One year ago Raza Rumi, a TV anchor and widely-respected analyst in Pakistan, narrowly escaped death when gunmen opened fire on his car in an attack that killed his driver, Mustafa. When I wrote about the March 28 attack, the fourth on the Express Group in eight months that had left four people dead, I highlighted the lack of a police investigation.
I went on to repeat a recommendation the Committee to Protect Journalists has made many times:
First and foremost, Friday’s attack on Rumi and his driver were crimes: murder and attempted murder. They must be investigated as such. It does not require a special commission, as came after the killing of Saleem Shazhad in 2011, or Hayatullah Khan in 2006, or after the sadistic attack on Umar Cheema in 2010. Practice has shown that those commissions achieve little or nothing, and the perpetrators go unprosecuted.
It’s not like the government took my advice, but there was no special commission named to look into the attack on Rumi and his driver. The police did investigate and there has been some movement, but little conclusive. In the past week, Rumi and I have been communicating about last year’s events. He moved to the U.S. soon after the attack, stringing together fellowships and think tank appointments, writing for papers in Pakistan and online, but no longer hosting his TV show. He filled me in on the status of the case:
Police in Lahore have arrested six individuals, which the authorities allege murdered my driver and tried to kill me. Authorities reported that the six suspects confessed, and provided a statement that they are members of the Lashkar-e-Jhangvi [a splinter terrorist group that has been around since the mid-1990s]. They said they were following the orders of Malik Ishaq, the leader of LeJ, when they attempted to assassinate me. The mastermind of this group is still at large and reportedly in Dubai. My guard Anwar and the family of my slain driver, Mustafa, told me that they have been getting threats from LeJ operatives since the attack. They have been warned by these operatives that they should not pursue this case; otherwise they will be harmed. My family’s driver also received threats. Malik Ishaq has not been charged. I do not believe the government of Pakistan can protect me from Ishaq, the LeJ, and the Taliban.
Rumi says he still receives threats. “After I criticized the violent ideologies of extremist groups, two different Twitter users responded, threatening that a fatwa would soon be issued calling for my death,” he told me, citing just one example of a response to tweets he had posted. “Near the end of July, when I highlighted 10 problems with current day Pakistan, including its laws that discriminate against religious minorities, I received the following message: ‘My sources telling me they’ll reply of] each tweet with bullet, 10 tweets so far and 10 bullets.’ ”
For now, Rumi plans to stay in the U.S. “I am terrified of what might happen if I return to Pakistan,” he told me.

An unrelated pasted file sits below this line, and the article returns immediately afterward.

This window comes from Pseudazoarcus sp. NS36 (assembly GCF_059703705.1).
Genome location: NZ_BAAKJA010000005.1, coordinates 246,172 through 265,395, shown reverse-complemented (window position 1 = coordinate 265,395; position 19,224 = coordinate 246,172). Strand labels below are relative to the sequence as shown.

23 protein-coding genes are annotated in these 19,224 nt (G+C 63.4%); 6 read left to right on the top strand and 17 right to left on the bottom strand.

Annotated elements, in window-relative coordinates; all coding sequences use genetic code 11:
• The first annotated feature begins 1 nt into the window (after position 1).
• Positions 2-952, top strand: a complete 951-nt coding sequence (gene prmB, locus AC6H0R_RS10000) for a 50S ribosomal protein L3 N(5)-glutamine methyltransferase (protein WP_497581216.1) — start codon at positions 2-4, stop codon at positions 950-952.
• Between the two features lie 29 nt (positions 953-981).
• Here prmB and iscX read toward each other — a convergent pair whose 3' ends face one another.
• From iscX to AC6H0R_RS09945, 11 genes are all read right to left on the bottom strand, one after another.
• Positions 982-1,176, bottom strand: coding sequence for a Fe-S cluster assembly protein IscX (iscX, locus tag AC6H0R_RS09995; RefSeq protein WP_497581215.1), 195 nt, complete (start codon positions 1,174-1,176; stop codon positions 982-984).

Last year was a bad one for the press in Pakistan, with three journalists killed directly for their work and three media workers shot dead in one attack, according to CPJ research. In March, Rumi was attacked. In April Geo TV talk show host Hamid Mir was gunned down, but survived taking six rounds, with two still in his body, he told CPJ. This year is better, with no deaths so far. Pakistan Rangers in Karachi were reported to have nabbed Faisal Mota, one of the killers of Geo TV reporter Wali Khan Babar, who was shot dead in January 2011, when they swept through the headquarters of the Muttahida Qaumi Movement headquarters in March, part of a broader effort to quieten the opposition party. Mota had been sentenced in absentia to death by the anti-terrorism court that heard the Babar case in 2014, according to CPJ research.
And, CPJ’s 2007 International Press Freedom Award winner Mazhar Abbas told me there has been movement in the low profile case of Shan Dahar, a provincial reporter for Abb Takk TV, who was shot dead on January 1, 2014, apparently because he was pursuing a story about the illegal resale of prescription drugs in his hometown of Larkana. Abbas told me Sindh Information Minister Sharjeel Inam Memon has promised to move the case to Karachi, where it can be pursued without interference from local powerbrokers, a request made by Dahar’s family.
All that sounds good, but does not reflect the fuller reality. After the attack on Mir last year, Geo TV came under sustained attack from security services. CPJ documented its attempts to drive the channel off air through broadcast regulations and legal attacks. While live on Geo TV, Mir’s brother accused the country’s intelligence services of being behind the assassination attempt. In an apparent response to the official anger, advertisers started to move to other stations. During a visit to Pakistan in February, it was clear to me that Geo has survived, but is much diminished. Competing media, broadcast and print, were also bombed, shot, and threatened CPJ research shows. And these outlets saw what happens when you take on the government, dialed back their coverage, and sought to grab as much of Geo’s audience as possible.
In January there was a closed meeting with government officials and journalists from editors’ groups, the alliance of broadcasters, and newspaper owners, about how to cover the political violence wracking the country. “There was an agreement that no news should be blacked out, but there should be a code as how to present news about terrorism,” Abbas told me. “As far as legislation is concerned there are speculative reports about an amendment to the laws controlling the Pakistan Electronic Media Regulatory Authority law to allow government to blackout news items, which they consider against the ‘national interest.'”